2015 man vs. nature movie
Plot: A bunch of people take on a mountain and the mountain
From the previews, I figured this would be a flashy and visually-spectacular tale of survival, and I don't really mean either of those in a positive way. I was surprised at how non-showy it was. You've got grand sweeping shots of people on mountains, and there are some moments where you wonder how they got a camera where they got a camera. For the most part, this is straight storytelling without the dazzle, and I think that makes it stronger in a way. Other than that ladder scene on the poster up there, you don't have many big action moments with music crescendos and snappy cuts. The mountain just kills them quietly, a silent assassin. As menacing storm clouds lurk, the screen and the sides of the mountain grow darker, and Everest somehow manages to feel smaller and grittier. I wasn't sure how much of this involved real shots of actors and actresses on mountains and how much this was enhanced by CGI, but the fact that I couldn't really tell is a testament to how good it looked.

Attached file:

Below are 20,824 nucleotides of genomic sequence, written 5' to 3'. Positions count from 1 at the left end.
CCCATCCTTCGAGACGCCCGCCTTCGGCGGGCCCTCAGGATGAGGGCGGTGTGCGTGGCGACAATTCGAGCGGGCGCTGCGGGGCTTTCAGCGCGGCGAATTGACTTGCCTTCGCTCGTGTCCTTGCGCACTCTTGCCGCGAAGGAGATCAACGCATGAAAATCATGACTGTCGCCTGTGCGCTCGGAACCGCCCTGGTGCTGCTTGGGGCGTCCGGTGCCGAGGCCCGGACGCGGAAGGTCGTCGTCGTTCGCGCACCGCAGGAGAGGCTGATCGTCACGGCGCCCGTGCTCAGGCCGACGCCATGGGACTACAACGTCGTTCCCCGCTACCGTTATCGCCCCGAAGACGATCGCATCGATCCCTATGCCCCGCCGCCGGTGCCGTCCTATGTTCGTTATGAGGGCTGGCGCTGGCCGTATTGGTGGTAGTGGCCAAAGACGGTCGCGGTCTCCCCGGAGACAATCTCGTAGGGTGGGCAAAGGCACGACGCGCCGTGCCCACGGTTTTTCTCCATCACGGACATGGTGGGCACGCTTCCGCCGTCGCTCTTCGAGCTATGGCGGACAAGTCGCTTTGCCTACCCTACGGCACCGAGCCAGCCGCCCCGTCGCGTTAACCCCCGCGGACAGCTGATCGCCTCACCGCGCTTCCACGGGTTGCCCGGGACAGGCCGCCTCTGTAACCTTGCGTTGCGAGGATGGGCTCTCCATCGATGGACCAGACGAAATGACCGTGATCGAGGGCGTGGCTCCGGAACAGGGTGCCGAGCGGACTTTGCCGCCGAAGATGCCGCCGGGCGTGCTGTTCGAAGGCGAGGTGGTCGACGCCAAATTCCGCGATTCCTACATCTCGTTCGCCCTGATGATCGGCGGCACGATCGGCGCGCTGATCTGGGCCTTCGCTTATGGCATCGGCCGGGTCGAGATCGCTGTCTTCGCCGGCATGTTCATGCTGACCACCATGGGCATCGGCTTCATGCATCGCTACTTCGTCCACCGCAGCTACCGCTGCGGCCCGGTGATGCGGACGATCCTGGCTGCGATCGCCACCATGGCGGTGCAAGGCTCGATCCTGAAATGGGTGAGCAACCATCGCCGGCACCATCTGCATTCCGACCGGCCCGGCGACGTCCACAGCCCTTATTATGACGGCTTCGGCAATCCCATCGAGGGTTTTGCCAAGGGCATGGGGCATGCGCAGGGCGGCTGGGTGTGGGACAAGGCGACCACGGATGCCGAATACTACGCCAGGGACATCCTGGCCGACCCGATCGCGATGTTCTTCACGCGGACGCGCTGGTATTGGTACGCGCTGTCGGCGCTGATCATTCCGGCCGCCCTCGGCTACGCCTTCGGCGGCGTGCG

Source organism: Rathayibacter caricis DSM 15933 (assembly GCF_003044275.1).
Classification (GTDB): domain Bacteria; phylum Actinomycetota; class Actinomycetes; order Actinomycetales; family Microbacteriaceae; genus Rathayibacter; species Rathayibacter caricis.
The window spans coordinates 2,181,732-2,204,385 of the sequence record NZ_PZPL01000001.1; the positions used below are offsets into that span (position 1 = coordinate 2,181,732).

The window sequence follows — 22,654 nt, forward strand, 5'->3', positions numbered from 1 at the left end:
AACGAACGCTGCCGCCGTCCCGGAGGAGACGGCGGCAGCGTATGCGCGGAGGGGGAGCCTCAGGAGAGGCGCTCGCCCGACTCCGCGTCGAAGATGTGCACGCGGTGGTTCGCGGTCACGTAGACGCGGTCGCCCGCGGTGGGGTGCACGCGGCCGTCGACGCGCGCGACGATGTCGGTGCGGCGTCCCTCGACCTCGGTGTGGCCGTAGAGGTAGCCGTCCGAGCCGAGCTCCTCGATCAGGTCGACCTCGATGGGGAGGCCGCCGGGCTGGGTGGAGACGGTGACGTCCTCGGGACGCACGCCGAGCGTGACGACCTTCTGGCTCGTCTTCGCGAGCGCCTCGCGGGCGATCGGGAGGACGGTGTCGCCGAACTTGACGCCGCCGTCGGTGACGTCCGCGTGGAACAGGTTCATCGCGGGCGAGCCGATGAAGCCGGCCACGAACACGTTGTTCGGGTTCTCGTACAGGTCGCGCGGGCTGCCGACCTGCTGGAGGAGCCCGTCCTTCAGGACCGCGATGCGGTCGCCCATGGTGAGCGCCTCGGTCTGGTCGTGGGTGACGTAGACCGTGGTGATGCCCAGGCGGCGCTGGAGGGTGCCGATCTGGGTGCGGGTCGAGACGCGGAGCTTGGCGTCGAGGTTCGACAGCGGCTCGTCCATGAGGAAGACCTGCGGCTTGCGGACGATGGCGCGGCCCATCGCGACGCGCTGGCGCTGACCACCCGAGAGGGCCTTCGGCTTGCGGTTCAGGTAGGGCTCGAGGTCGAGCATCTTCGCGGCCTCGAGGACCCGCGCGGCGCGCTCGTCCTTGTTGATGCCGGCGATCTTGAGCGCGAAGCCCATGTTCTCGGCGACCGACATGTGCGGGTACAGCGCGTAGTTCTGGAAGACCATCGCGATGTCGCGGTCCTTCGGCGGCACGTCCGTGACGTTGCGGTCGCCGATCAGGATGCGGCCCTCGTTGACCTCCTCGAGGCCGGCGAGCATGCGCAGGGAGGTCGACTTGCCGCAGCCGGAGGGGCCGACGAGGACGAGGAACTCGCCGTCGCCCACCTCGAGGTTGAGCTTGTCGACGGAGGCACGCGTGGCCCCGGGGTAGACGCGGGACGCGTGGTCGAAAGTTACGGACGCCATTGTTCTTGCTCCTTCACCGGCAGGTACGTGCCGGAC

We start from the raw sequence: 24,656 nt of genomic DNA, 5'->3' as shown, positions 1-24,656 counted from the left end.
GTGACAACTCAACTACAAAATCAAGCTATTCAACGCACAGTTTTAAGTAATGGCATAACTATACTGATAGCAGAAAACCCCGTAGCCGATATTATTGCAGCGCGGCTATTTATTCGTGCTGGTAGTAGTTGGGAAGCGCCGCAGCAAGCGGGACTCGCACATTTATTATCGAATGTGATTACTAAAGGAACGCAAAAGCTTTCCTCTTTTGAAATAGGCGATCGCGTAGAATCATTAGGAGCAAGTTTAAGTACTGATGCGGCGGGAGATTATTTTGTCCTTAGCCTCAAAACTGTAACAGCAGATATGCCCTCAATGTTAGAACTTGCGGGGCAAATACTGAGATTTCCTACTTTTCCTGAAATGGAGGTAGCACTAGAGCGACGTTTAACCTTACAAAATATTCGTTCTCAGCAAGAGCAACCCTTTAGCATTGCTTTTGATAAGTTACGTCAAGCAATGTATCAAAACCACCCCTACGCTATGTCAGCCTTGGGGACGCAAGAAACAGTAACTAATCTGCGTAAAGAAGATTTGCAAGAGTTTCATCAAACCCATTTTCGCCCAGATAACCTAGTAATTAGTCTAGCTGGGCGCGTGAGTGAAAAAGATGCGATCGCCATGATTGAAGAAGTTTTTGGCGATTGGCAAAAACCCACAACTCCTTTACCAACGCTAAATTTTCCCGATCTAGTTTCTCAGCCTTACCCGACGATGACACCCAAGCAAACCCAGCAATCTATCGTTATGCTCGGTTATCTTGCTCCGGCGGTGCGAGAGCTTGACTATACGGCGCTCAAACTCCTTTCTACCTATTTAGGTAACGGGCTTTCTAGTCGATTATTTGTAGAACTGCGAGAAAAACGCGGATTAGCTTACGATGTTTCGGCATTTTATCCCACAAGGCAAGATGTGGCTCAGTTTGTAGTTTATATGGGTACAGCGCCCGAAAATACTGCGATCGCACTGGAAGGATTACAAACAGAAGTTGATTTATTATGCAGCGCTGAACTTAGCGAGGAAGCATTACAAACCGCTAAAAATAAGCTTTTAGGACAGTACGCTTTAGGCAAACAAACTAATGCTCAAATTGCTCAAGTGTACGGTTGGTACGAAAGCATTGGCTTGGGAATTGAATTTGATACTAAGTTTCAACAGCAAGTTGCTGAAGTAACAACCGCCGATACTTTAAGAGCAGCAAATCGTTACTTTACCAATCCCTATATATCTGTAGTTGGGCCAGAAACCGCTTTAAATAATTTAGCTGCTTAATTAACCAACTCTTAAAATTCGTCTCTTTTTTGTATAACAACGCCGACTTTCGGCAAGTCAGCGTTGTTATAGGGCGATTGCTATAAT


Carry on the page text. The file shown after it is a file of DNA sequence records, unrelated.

The ensemble cast is really good, and I especially liked Josh Brolin and John Hawkes who played the most intriguing characters. Brolin nails this character who bounces between arrogant but likable bravado and this submerged oh-shit-I-shouldn't-be-on-this-mountain anxiety. Hawkes plays a character who you want to root for even when most of you know he deserves what he gets. Everybody else is good, too, but I still had trouble connecting with the characters and really feeling like they were anybody but people who may or may not die on a mountain. There are attempts with two of the characters to sap things up by showing their significant others, but there are so many characters that their stories are stretched pretty thin.
This movie is good enough, but I still prefer Touching the Void.